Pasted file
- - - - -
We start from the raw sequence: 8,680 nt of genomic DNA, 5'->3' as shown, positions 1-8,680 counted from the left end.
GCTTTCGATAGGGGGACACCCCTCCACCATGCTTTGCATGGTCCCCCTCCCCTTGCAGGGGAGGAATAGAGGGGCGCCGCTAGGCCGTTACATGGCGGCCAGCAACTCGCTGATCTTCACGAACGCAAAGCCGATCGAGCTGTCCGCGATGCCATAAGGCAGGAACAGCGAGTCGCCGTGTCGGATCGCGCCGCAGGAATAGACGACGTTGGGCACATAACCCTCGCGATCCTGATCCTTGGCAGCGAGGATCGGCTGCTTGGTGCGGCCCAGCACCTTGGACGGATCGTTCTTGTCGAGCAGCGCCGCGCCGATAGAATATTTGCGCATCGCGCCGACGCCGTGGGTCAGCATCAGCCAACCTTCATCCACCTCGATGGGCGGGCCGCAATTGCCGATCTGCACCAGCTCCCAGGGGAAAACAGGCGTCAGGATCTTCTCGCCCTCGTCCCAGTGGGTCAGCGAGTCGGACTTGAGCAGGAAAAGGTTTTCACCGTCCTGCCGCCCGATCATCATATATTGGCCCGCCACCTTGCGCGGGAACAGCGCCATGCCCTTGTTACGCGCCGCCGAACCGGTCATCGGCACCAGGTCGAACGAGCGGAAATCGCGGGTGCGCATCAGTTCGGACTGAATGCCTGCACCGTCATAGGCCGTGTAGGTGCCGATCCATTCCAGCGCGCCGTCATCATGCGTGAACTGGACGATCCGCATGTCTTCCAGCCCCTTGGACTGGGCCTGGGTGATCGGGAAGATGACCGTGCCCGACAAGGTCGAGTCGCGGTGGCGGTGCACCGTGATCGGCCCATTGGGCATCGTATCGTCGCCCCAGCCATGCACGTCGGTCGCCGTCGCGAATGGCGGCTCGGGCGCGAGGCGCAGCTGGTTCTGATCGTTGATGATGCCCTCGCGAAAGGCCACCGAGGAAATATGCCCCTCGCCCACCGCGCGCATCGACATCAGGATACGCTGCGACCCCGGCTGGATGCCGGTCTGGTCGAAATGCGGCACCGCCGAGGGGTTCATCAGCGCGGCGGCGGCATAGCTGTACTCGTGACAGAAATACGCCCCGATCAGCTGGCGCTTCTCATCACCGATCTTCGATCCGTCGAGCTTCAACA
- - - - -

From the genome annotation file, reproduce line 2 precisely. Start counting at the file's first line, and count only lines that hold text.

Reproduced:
GCTTTCGATAGGGGGACACCCCTCCACCATGCTTTGCATGGTCCCCCTCCCCTTGCAGGGGAGGAATAGAGGGGCGCCGCTAGGCCGTTACATGGCGGCCAGCAACTCGCTGATCTTCACGAACGCAAAGCCGATCGAGCTGTCCGCGATGCCATAAGGCAGGAACAGCGAGTCGCCGTGTCGGATCGCGCCGCAGGAATAGACGACGTTGGGCACATAACCCTCGCGATCCTGATCCTTGGCAGCGAGGATCGGCTGCTTGGTGCGGCCCAGCACCTTGGACGGATCGTTCTTGTCGAGCAGCGCCGCGCCGATAGAATATTTGCGCATCGCGCCGACGCCGTGGGTCAGCATCAGCCAACCTTCATCCACCTCGATGGGCGGGCCGCAATTGCCGATCTGCACCAGCTCCCAGGGGAAAACAGGCGTCAGGATCTTCTCGCCCTCGTCCCAGTGGGTCAGCGAGTCGGACTTGAGCAGGAAAAGGTTTTCACCGTCCTGCCGCCCGATCATCATATATTGGCCCGCCACCTTGCGCGGGAACAGCGCCATGCCCTTGTTACGCGCCGCCGAACCGGTCATCGGCACCAGGTCGAACGAGCGGAAATCGCGGGTGCGCATCAGTTCGGACTGAATGCCTGCACCGTCATAGGCCGTGTAGGTGCCGATCCATTCCAGCGCGCCGTCATCATGCGTGAACTGGACGATCCGCATGTCTTCCAGCCCCTTGGACTGGGCCTGGGTGATCGGGAAGATGACCGTGCCCGACAAGGTCGAGTCGCGGTGGCGGTGCACCGTGATCGGCCCATTGGGCATCGTATCGTCGCCCCAGCCATGCACGTCGGTCGCCGTCGCGAATGGCGGCTCGGGCGCGAGGCGCAGCTGGTTCTGATCGTTGATGATGCCCTCGCGAAAGGCCACCGAGGAAATATGCCCCTCGCCCACCGCGCGCATCGACATCAGGATACGCTGCGACCCCGGCTGGATGCCGGTCTGGTCGAAATGCGGCACCGCCGAGGGGTTCATCAGCGCGGCGGCGGCATAGCTGTACTCGTGACAGAAATACGCCCCGATCAGCTGGCGCTTCTCATCACCGATCTTCGATCCGTCGAGCTTCAACA